About the Walton Family Charitable Support Foundation: Established, 1987, the Walton Family Charitable Support Foundation supports education initiatives and community initiatives in Arkansas, Kansas, Missouri, Oklahoma and Texas.
About Campaign Arkansas: Campaign Arkansas is the ongoing capital campaign for the University of Arkansas to raise private gift support for the university's academic mission and other key priorities. The campaign's goal is to raise $1.25 billion to support academic and need-based scholarships, technology enhancements, new and renovated facilities, undergraduate, graduate and faculty research, study abroad opportunities and other innovative programs. The University of Arkansas provides an internationally competitive education for undergraduate and graduate students in a wide spectrum of disciplines as it works to fulfill its public land-grant mission to serve Arkansas and beyond as a partner, resource and catalyst.
Mark Rushing, assistant vice chancellor
Imann Mosleh, doctoral student chemical engineering, helped develop a method to synthesize inorganic nanoparticles using inhomogenous, or impure, biomaterials.
Merlin Kamgue, a doctoral student in the Educational Statistics and Research Methods program, has been accepted into the Southern Regional Education Board-State Doctoral Scholars Program.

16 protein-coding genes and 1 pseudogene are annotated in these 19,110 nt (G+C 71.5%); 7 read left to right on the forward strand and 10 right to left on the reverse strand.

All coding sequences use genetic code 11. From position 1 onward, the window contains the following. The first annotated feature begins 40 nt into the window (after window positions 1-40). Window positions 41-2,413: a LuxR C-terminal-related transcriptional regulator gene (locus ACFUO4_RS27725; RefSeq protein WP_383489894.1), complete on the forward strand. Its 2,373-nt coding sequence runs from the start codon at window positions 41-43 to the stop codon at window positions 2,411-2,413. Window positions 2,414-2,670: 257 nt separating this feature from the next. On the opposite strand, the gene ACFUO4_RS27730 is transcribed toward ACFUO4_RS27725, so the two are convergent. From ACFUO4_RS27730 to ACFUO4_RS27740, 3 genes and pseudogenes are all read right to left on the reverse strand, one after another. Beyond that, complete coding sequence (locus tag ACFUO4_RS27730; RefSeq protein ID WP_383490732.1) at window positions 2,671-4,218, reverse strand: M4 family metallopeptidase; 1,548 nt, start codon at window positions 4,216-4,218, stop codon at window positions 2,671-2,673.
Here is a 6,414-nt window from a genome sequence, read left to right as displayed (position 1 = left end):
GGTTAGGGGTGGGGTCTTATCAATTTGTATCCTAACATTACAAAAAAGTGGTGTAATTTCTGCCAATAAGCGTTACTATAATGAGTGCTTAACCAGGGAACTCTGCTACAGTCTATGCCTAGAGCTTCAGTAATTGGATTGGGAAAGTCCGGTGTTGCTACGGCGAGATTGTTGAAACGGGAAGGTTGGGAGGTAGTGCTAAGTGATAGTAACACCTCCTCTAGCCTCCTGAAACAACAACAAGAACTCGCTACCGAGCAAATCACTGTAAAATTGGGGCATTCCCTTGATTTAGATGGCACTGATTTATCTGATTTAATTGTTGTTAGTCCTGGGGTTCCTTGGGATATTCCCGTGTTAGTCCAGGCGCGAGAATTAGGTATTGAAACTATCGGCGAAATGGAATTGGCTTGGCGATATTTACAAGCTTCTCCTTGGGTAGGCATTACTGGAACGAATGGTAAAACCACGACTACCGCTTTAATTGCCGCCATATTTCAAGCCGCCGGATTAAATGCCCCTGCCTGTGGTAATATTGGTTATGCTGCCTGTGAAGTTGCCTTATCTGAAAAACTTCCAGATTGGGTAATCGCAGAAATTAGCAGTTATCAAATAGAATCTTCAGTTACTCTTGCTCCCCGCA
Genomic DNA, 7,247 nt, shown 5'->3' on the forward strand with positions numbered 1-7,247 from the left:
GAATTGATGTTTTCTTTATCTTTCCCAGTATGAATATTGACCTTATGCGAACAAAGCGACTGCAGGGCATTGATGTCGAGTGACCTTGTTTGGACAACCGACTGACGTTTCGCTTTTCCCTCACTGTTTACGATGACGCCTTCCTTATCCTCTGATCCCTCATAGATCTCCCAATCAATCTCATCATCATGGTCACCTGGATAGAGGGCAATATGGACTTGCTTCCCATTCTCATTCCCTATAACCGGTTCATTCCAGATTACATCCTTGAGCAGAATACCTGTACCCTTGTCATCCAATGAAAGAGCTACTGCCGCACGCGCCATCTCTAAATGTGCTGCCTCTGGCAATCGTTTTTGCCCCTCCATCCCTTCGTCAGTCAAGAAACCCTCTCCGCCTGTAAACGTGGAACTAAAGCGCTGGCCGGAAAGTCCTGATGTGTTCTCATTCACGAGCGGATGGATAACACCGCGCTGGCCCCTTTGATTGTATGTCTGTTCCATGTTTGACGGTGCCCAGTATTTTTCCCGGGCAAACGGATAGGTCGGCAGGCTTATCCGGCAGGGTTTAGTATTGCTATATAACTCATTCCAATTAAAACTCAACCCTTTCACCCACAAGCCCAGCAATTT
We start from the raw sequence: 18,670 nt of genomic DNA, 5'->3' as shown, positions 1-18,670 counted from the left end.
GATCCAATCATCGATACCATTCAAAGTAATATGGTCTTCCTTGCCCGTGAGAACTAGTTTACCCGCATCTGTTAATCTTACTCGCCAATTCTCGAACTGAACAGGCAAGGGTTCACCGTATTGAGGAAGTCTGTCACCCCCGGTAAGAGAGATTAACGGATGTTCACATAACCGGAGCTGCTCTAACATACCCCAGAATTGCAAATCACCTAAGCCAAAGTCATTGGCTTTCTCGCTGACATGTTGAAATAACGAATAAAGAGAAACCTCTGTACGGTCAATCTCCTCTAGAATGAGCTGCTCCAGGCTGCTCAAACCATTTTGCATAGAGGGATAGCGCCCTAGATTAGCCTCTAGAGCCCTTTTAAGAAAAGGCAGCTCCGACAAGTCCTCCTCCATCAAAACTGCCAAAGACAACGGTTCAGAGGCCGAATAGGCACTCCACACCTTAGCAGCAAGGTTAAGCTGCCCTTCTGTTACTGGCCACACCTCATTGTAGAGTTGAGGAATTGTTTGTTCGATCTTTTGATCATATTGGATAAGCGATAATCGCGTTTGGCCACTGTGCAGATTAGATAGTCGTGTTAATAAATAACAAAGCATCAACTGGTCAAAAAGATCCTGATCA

Grant Wilson, a graduate student in Agricultural Economics and Agribusiness in the Dale Bumpers College of Agricultural, Food and Life Sciences, successfully defended his thesis.
Mark Knight wasn't even considering entering a white-fleshed peach in the Chilton County Peach Festival contest in Alabama this year. His daughters talked him into it. On the morning of the contest, Knight had harvested some White County peaches, a variety developed by professors in the University of Arkansas Bumpers College and researchers in the U of A System Division of Agriculture fruit-breeding program. They looked good, and they proved to be blue ribbon peaches.
Twenty-two Panamanian students will begin their academics at Spring International Language Center before starting work toward degrees at the University of Arkansas.